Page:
tag «CPython»

  1. Python behind the scenes #13: the GIL and its effects on Python multithreading

    As you probably know, the GIL stands for the Global Interpreter Lock, and its job is to make the CPython interpreter thread-safe. The GIL allows only one OS thread to execute Python bytecode at any given time, and the consequence of this is that it's not possible to speed up CPU-intensive Python code by distributing the work among multiple threads. This is, however, not the only negative effect of the GIL. The GIL introduces overhead that makes multi-threaded programs slower, and what is more surprising, it can even have an impact on I/O-bound threads.

    In this post I'd like to tell you more about non-obvious effects of the GIL. Along the way, we'll discuss what the GIL really is, why it exists, how it works, and how it's going to affect Python concurrency in the future.

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  2. Python behind the scenes #12: how async/await works in Python

    Mark functions as async. Call them with await. All of a sudden, your program becomes asynchronous – it can do useful things while it waits for other things, such as I/O operations, to complete.

    Code written in the async/await style looks like regular synchronous code but works very differently. To understand how it works, one should be familiar with many non-trivial concepts including concurrency, parallelism, event loops, I/O multiplexing, asynchrony, cooperative multitasking and coroutines. Python's implementation of async/await adds even more concepts to this list: generators, generator-based coroutines, native coroutines, yield and yield from. Because of this complexity, many Python programmers that use async/await do not realize how it actually works. I believe that it should not be the case. The async/await pattern can be explained in a simple manner if you start from the ground up. And that's what we're going to do today.

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  3. Python behind the scenes #11: how the Python import system works

    If you ask me to name the most misunderstood aspect of Python, I will answer without a second thought: the Python import system. Just remember how many times you used relative imports and got something like ImportError: attempted relative import with no known parent package; or tried to figure out how to structure a project so that all the imports work correctly; or hacked sys.path when you couldn't find a better solution. Every Python programmer experienced something like this, and popular StackOverflow questions, such us Importing files from different folder (1822 votes), Relative imports in Python 3 (1064 votes) and Relative imports for the billionth time (993 votes), are a good indicator of that.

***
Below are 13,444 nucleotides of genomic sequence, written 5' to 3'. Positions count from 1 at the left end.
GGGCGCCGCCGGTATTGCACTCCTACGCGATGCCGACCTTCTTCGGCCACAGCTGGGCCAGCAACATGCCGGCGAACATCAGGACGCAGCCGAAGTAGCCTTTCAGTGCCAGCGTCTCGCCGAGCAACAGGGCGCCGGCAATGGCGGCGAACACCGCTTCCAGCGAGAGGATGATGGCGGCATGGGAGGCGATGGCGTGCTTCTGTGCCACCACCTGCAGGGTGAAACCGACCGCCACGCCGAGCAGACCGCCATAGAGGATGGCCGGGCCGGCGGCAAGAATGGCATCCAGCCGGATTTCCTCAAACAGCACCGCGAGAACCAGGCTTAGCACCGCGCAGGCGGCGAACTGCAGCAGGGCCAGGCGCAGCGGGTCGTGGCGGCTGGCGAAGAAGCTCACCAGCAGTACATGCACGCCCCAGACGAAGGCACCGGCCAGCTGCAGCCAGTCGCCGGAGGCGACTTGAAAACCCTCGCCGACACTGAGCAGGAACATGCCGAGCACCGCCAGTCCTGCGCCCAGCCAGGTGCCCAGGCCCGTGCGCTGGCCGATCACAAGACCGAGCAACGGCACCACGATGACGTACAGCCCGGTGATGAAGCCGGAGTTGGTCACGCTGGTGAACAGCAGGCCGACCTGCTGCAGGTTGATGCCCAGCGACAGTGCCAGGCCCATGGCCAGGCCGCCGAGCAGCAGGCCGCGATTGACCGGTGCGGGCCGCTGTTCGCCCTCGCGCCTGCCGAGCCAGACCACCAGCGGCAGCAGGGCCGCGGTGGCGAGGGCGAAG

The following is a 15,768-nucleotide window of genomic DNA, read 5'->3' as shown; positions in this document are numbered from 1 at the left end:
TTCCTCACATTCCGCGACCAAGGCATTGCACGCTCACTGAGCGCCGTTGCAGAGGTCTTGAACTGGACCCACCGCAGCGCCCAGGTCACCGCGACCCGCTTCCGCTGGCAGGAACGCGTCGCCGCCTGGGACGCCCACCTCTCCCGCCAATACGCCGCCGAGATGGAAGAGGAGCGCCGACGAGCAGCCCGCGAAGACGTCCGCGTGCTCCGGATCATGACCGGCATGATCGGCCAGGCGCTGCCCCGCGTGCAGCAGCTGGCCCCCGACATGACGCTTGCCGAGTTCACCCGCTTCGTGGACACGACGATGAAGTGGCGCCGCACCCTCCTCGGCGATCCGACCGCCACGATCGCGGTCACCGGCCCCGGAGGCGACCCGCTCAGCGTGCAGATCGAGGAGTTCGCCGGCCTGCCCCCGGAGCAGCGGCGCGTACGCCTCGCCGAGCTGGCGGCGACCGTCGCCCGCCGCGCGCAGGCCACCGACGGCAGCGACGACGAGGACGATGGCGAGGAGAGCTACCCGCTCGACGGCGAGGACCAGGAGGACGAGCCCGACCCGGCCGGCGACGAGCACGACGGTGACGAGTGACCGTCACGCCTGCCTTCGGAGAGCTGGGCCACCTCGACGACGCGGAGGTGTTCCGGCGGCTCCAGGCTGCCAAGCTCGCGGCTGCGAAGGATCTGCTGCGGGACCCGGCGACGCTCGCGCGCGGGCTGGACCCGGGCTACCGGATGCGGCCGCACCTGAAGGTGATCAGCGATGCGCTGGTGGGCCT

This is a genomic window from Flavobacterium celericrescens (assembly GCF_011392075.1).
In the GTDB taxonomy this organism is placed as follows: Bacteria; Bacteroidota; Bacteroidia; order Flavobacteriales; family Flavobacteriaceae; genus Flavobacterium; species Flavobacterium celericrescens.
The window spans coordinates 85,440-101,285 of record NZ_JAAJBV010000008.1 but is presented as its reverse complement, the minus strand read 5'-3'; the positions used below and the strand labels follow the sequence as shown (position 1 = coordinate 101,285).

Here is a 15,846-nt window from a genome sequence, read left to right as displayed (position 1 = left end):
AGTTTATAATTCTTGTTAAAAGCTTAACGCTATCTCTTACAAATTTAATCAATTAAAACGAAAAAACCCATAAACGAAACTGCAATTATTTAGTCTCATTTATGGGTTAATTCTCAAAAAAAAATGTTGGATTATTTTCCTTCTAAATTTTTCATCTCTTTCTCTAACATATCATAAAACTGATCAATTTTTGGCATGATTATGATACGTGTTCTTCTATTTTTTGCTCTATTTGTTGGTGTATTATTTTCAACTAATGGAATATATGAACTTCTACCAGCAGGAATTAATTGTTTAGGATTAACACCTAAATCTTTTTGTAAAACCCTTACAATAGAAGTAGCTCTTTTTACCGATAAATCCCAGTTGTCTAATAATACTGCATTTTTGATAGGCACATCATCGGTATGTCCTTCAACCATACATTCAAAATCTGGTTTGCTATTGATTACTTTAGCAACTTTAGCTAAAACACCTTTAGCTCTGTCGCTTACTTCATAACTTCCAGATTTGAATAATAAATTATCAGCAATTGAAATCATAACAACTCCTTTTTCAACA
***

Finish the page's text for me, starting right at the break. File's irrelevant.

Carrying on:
The Python import system doesn't just seem complicated – it is complicated. So even though the documentation is really good, it doesn't give you the full picture of what's going on. The only way to get such a picture is to study what happens behind the scenes when Python executes an import statement. And that's what we're going to do today.

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  4. Python behind the scenes #10: how Python dictionaries work

    Python dictionaries are an extremely important part of Python. Of course they are important because programmers use them a lot, but that's not the only reason. Another reason is that the interpreter uses them internally to run Python code. CPython does a dictionary lookup every time you access an object attribute or a class variable, and accessing a global or built-in variable also involves a dictionary lookup if the result is not cached. What makes a dictionary appealing is that lookups and other dictionary operations are fast and that they remain fast even as we add more and more elements to the dictionary. You probably know why this is the case: Python dictionaries are hash tables. A hash table is a fundamental data structure. The idea behind it is very simple and widely known. Yet, implementing a practical hash table is not a trivial task. There are different hash table designs that vary in complexity and performance. And new, better designs are constantly being developed.

    The goal of this post is to learn how CPython implements hash tables. But understanding all the aspects of hash table design can be hard, and CPython's implementation is especially sophisticated, so we'll approach this topic gradually. In the first part of this post, we'll design a simple fully-functional hash table, discuss its capabilities and limitations and outline a general approach to design a hash table that works well in practice. In the second part, we'll focus on the specifics of CPython's implementation and finally see how Python dictionaries work behind the scenes.

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  5. Python behind the scenes #9: how Python strings work

    In 1991 Guido van Rossum released the first version of the Python programming language. About that time the world began to witness a major change in how computer systems represent written language. The internalization of the Internet increased the demand to support different writing systems, and the Unicode Standard was developed to meet this demand. Unicode defined a universal character set able to represent any written language, various non-alphanumeric symbols and, eventually, emoji 😀. Python wasn't designed with Unicode in mind, but it evolved towards Unicode support during the years. The major change happened when Python got a built-in support for Unicode strings – the unicode type that later became the str type in Python 3. Python strings have been proven to be a convenient way to work with text in the Unicode age. Today we'll see how they work behind the scenes.